The Lotus Eater
The story begins in 1913 with the narrator's visit to a friend on the Island of Capri in Italy. The friend introduces the narrator to Thomas Wilson, who had come to the island for a holiday sixteen years earlier. A year after that holiday, Wilson had given up his job in London as a bank manager to live a life of simplicity and enjoyment in a small cottage on Capri. Enchanted by the island during his visit, he had made the decision during the intervening year to forgo working another twelve or thirteen years for his pension and instead to take his accumulated savings and purchase at once an annuity that would allow him to live simply on Capri for twenty-five years. And what will happen at the end of that twenty-five years, fifteen of which have already passed, asks the narrator; many men die by sixty, but many do not. Wilson does not directly answer the question, but he implies that if nature does not carry him off by the age of sixty, he will be content to dispatch himself, having lived a life of his own choosing in the meantime. The narrator of the story is stunned by such a bold plan, all the more because Wilson has the appearance and manner of an unremarkable, ordinary man--very much that of the bank manager he once was.
The narrator soon leaves Capri, and, what with the intervening world war and other events, nearly forgets his acquaintance with Wilson until thirteen years later, when he revisits his friend on Capri. By then, of course, the ten years that remained of Wilson's bargain with fate have expired. His friend describes for the narrator what has happened in his absence.
Wilson, his annuity exhausted, had first sold all that he owned; then he had relied on his excellent credit to borrow sums of the islanders to sustain himself; but at the end of a year after the expiration of his annuity, he could no longer even borrow. Wilson then had shut himself in his cottage and lit a charcoal fire to fill the room with carbon monoxide in an attempt to kill himself. But he lacked the will, the narrator says, to make a good-enough job of the attempt, and survived, though with brain damage that left him mentally abnormal but not unbalanced enough for the asylum. He lives out the remainder of his years in the woodshed of his peasant former landlord, carrying water and feeding the animals. As the narrator and his friend walk along, the friend nearing the end of the tale, the friend warns him to betray no sign of his knowledge of Wilson's presence; the confused and degraded man is crouching nearby behind a tree, like a hunted animal. After six years of this existence, he is found dead on the ground overlooking the beautiful Faraglioni that had enticed him to the island so many years before--slain perhaps, the narrator suggests, by their beauty.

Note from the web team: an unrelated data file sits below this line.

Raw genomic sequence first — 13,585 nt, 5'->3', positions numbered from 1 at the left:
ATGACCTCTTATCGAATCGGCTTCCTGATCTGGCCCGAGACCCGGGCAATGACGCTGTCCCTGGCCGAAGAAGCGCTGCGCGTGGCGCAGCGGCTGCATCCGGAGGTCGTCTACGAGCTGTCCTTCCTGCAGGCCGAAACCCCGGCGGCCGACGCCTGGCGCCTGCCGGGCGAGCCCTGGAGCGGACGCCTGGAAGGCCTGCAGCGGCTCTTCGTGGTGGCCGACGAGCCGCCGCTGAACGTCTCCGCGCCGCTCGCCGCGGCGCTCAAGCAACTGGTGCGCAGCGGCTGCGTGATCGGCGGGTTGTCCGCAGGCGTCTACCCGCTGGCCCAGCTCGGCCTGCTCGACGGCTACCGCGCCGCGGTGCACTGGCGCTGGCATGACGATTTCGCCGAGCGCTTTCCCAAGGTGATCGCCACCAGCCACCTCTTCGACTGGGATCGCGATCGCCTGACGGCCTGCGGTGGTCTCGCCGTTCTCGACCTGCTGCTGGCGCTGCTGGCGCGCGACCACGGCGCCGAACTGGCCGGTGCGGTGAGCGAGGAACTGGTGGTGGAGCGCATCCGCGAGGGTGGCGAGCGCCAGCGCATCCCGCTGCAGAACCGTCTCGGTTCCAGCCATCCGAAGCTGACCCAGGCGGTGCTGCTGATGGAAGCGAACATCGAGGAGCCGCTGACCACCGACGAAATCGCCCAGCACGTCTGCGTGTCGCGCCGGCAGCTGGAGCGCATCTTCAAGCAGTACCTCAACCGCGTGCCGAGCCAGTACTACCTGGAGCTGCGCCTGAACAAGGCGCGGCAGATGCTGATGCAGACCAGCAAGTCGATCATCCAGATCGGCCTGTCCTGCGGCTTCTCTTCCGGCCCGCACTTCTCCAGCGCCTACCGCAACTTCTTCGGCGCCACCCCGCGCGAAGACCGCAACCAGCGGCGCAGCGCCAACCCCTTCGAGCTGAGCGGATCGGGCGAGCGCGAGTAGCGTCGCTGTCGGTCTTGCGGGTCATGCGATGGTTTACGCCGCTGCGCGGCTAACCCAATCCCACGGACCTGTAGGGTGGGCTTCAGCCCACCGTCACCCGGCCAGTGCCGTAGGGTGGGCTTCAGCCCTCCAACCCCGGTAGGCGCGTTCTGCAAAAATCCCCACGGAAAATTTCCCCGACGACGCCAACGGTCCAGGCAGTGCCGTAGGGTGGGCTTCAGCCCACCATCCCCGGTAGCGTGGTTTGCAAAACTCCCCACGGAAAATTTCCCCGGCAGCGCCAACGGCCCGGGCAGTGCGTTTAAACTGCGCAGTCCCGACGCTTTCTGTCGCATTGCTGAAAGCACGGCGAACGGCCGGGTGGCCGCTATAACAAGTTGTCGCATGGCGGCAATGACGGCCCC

The narrator had told Wilson shortly after meeting him that his own choice would have been the safe one: to work the additional dozen or more years that would have secured his pension and, thus, a guarantee of enough money to live on, however long that might be, before setting out for his idyll on Capri, even though, as Wilson said, the pleasures of a man in his thirties are different from those of a man in his fifties. But it is not to Wilson's original choice that the narrator attributes the tragedy of Wilson's final years; he applauds Wilson for having had the nerve to make of his life what he wanted instead of following society's approved path. The narrator speculates that Wilson might indeed have had the kind of resolve needed to carry out his decision to end his own life, if necessary, at the time he first enacted his bold plan to leave his workaday life in London for the full-time leisure that, Wilson had argued, is all anyone is working for anyway. But the very ease and indolence of his life on Capri had deprived him of the will he needed to carry out his decision when the time came. Without challenge, the narrator argues, human will grows flabby, just as muscles used to support one only on level ground will lose the capacity to climb a mountain.
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